How to get back to practice after failing ? i always try and fail try and fail

meditating for some years- had and have a teacher - did retreats - but i never manage to keep meditating for more than a few days - tried going all in - tried only meditating 5 minutes - or just being mindful ect ect

cause every time i fail i take a month or two break if not more

so how can i get back to practice each time ? the more i "fail" and take this breaks i feel that its for no use cause i never manage to persevere no matter what i try

  • Are you sitting with a group?
    – user698
    Dec 18, 2016 at 23:02
  • no - thought if it - nothing close to me but even if there was i would not go probably more than once or twice
    – breath
    Dec 18, 2016 at 23:26

5 Answers 5


Ask your teacher. But my advice would be to just continue trying. Failing is not the problem here, it is the expectation of achieving some results which is the problem, because it causes suffering. Do as much meditation as you can without thinking about the past or future. Also sometimes being frustrated can be useful, because it shows you what kind of approach to meditation works and what doesn't.


What do you think it is that is making you fall? I could only speculate. I ask myself this question all the time. Your problem sounds similar to a problem I am having.

I practice continuously but intermittently and only a very tiny bit here and there throughout each day in whatever position I happen to be in. I can't seem to get myself to sit down and practice even though I have plenty of time to so. It appears that I am able to see more and more subtly even with such little practice. I usually try to meditate on my desires or vedana, aiming to resolve this tiny practice problem .

I have a feeling like all I have to do is remove a twig and this boulder of intense practice will run me over. That sounds scary but that is probably why the twig is there because I fear the boulder of intense practice for some reason.

I recently saw that I probably am not taking silla seriously enough and that is probably causing me a lack of concentration on some level. Also I ponder my effort and what it could be that I am taking for granted. Maybe something in here will help your situation. Good luck :)


First of all, don't be too hard on yourself. Living in Samsara is not easy, hence why we practice to become free from the rounds of suffering.

You made it this far, i.e. being born as a human being. That in itself is a very rare thing.

A human life is short and can end at any moment. The Buddha recommended us to contemplate the 5 Daily Recollections each day. Combined with meditation on death this can be effective in creating samvega.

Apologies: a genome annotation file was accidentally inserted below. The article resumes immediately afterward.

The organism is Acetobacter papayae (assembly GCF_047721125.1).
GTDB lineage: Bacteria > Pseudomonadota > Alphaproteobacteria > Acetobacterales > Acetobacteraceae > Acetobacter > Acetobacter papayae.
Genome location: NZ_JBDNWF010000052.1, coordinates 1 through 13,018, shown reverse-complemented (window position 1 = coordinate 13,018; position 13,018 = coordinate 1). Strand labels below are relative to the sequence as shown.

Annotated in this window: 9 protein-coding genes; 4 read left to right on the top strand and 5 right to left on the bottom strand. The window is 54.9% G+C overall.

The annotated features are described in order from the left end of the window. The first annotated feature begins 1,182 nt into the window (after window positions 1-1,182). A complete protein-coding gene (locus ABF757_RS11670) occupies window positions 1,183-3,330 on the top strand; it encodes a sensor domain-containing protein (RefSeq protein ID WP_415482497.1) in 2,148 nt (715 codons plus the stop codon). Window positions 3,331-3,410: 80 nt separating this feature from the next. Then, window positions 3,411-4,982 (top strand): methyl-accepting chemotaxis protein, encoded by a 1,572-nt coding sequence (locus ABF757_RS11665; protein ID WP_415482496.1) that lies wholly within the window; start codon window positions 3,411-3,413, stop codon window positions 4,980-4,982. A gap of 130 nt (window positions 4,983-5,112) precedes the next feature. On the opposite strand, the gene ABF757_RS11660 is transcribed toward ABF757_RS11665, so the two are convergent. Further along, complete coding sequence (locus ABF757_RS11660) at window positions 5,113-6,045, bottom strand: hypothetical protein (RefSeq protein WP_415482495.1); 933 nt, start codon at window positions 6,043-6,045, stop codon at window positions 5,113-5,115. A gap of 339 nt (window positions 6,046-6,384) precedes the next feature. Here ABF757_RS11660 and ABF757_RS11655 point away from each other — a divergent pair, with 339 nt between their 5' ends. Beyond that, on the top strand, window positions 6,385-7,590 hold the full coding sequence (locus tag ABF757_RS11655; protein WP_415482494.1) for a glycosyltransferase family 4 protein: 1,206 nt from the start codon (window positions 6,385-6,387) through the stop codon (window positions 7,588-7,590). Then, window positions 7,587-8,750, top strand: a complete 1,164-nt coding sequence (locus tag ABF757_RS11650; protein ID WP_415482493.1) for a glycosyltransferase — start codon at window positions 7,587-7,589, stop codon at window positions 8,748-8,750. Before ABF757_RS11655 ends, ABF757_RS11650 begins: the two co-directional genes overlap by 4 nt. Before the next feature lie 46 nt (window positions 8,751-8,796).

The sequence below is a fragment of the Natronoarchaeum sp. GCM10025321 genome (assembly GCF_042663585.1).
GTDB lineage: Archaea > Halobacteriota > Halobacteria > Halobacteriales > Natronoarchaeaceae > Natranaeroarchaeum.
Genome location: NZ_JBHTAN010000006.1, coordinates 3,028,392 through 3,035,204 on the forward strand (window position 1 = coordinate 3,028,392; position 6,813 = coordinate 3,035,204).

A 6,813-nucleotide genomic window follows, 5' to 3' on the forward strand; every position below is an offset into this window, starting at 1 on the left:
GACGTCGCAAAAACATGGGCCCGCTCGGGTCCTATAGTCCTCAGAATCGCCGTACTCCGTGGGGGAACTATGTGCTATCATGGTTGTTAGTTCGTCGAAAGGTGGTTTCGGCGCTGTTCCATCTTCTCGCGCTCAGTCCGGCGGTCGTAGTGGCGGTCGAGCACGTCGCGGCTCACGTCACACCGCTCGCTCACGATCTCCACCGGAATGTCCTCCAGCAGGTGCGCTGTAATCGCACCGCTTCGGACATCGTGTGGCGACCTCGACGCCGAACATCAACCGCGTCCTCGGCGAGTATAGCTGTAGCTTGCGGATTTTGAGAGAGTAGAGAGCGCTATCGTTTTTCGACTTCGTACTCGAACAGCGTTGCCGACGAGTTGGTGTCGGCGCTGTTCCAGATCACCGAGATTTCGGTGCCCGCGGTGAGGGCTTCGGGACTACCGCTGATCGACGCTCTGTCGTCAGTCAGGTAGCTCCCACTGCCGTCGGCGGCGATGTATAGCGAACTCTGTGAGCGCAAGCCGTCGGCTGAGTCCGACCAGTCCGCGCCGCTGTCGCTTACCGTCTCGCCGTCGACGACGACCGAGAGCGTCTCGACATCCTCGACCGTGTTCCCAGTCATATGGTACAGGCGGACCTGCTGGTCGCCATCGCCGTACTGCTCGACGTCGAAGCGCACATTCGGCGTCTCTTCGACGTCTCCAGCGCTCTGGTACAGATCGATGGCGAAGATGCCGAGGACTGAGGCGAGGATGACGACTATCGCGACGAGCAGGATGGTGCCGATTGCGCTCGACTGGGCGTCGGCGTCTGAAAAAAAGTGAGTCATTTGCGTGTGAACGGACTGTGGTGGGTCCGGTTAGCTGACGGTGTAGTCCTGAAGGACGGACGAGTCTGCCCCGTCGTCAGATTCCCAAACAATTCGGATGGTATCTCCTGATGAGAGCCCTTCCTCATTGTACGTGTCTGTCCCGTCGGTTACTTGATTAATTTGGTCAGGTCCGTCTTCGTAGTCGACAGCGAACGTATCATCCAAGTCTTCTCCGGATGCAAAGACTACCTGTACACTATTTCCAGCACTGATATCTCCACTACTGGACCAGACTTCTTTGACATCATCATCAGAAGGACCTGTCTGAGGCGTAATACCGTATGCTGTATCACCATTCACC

You might want to reflect upon your practice and why you are practicing. Are you practicing to keep being in lay life? Are you practicing to become free from suffering? Are you practicing to become a Buddha? Then align your effort with that.

Most importantly, are you practicing in order to understand reality? Only the understanding of reality (wisdom) will set us free.

Are you practicing according to the Noble Eight Fold Path? Check the different groupings and see where practice is needed. It tends to be people-specific, e.g. some people needs to put more practice into the concentration-group while others need to work more on the morality-group.

This will allow you to see where you need to practice and it will show you which of the 5 hindrances you need to work on. That in turn also shows which of the Ten Paramis you need to cultivate in a greater deal.

I have not mentioned meditation-practice (vipassana) in this answer as the text-body will become too large. You are more than welcome to sent me an email if you want to discuss that. My mail address is on the profile page.

May you have a fruitful practice.

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I think this question comes from a place of misunderstanding. There is ultimately no reason why you have to practice meditation. Somehow, in the West at least, we've concluded that real Buddhism involves a cushion and sore backside. Those who claim to be Buddhist and don't sit are looked down upon. This is rubbish and completely contradictory to how the Buddha actually taught. The dharma he preached was always tailored specifically for the audience he was addressing. Householders were given instruction on how to make the most of their situation, kings were advised accordingly, and monks received teachings geared towards them.

You aren't a bad person for not being able to sit. A deep meditation practice isn't and shouldn't be the immediate goal for everyone. We all have different strengths, different karma, and different life circumstances. Find the dharma you can practice first. Gradually grow into the rest later.


If your practice fails review first step on 8 fold path. Perfect knowledge will bring you stream entry and practice flows naturally from that. In other words, a lack of momentum in practice means you have gotten the lesson wrong somewhere. You can't be blamed considering the layers of bs that have been heaped upon the teachings of the Buddha over the centuries. You will have to study hard. Read "Doctrine of the Buddha " by George Grimm. Will clear the nonsense from truth


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